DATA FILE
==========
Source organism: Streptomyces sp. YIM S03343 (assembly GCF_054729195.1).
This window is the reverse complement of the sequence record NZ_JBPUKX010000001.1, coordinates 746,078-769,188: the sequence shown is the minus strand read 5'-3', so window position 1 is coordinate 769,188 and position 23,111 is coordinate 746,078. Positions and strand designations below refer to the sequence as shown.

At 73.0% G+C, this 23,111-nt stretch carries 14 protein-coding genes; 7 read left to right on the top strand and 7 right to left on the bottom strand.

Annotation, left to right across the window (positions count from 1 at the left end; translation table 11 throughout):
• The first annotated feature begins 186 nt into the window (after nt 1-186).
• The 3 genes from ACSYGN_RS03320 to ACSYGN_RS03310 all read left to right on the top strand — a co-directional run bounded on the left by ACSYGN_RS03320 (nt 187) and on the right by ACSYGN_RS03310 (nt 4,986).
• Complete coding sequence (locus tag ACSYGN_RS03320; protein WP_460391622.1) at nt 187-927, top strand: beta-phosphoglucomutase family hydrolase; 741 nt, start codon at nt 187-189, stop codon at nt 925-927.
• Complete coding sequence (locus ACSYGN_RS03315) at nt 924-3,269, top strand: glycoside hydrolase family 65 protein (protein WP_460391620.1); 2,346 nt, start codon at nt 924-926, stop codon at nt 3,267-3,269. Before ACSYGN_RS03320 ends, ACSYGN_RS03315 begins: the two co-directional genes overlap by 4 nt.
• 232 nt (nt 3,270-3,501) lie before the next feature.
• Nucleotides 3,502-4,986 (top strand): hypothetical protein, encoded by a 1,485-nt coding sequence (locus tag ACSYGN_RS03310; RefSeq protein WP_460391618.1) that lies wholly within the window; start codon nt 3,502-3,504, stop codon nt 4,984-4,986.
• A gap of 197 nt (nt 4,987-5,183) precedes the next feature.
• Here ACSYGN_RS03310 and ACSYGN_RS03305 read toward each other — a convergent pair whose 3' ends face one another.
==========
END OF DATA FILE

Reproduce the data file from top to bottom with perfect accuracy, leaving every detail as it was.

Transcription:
Source organism: Streptomyces sp. YIM S03343 (assembly GCF_054729195.1).
This window is the reverse complement of the sequence record NZ_JBPUKX010000001.1, coordinates 746,078-769,188: the sequence shown is the minus strand read 5'-3', so window position 1 is coordinate 769,188 and position 23,111 is coordinate 746,078. Positions and strand designations below refer to the sequence as shown.

At 73.0% G+C, this 23,111-nt stretch carries 14 protein-coding genes; 7 read left to right on the top strand and 7 right to left on the bottom strand.

Annotation, left to right across the window (positions count from 1 at the left end; translation table 11 throughout):
• The first annotated feature begins 186 nt into the window (after nt 1-186).
• The 3 genes from ACSYGN_RS03320 to ACSYGN_RS03310 all read left to right on the top strand — a co-directional run bounded on the left by ACSYGN_RS03320 (nt 187) and on the right by ACSYGN_RS03310 (nt 4,986).
• Complete coding sequence (locus tag ACSYGN_RS03320; protein WP_460391622.1) at nt 187-927, top strand: beta-phosphoglucomutase family hydrolase; 741 nt, start codon at nt 187-189, stop codon at nt 925-927.
• Complete coding sequence (locus ACSYGN_RS03315) at nt 924-3,269, top strand: glycoside hydrolase family 65 protein (protein WP_460391620.1); 2,346 nt, start codon at nt 924-926, stop codon at nt 3,267-3,269. Before ACSYGN_RS03320 ends, ACSYGN_RS03315 begins: the two co-directional genes overlap by 4 nt.
• 232 nt (nt 3,270-3,501) lie before the next feature.
• Nucleotides 3,502-4,986 (top strand): hypothetical protein, encoded by a 1,485-nt coding sequence (locus tag ACSYGN_RS03310; RefSeq protein WP_460391618.1) that lies wholly within the window; start codon nt 3,502-3,504, stop codon nt 4,984-4,986.
• A gap of 197 nt (nt 4,987-5,183) precedes the next feature.
• Here ACSYGN_RS03310 and ACSYGN_RS03305 read toward each other — a convergent pair whose 3' ends face one another.